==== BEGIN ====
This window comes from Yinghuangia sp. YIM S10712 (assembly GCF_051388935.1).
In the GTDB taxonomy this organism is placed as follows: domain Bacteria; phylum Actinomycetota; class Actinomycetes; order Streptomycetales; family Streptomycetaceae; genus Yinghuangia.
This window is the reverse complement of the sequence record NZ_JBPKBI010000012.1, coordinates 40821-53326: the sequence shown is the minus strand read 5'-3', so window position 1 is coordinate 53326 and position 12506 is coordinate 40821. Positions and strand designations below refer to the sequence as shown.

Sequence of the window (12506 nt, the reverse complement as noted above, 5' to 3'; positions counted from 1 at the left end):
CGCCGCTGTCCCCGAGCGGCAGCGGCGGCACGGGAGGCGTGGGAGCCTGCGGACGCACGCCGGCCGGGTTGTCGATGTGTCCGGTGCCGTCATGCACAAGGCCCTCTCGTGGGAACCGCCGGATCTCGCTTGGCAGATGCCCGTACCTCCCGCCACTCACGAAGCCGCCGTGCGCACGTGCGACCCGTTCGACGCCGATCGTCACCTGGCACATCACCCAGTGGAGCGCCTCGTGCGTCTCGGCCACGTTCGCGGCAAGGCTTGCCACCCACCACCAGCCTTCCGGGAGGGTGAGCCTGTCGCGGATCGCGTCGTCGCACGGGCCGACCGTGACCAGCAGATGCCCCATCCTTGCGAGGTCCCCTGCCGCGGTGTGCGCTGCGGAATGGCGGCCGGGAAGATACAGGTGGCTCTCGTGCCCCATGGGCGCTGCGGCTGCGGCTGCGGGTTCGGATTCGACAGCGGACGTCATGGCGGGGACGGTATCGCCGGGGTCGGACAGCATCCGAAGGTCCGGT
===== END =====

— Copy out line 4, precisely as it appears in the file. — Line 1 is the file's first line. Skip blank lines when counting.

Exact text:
Sequence of the window (12506 nt, the reverse complement as noted above, 5' to 3'; positions counted from 1 at the left end):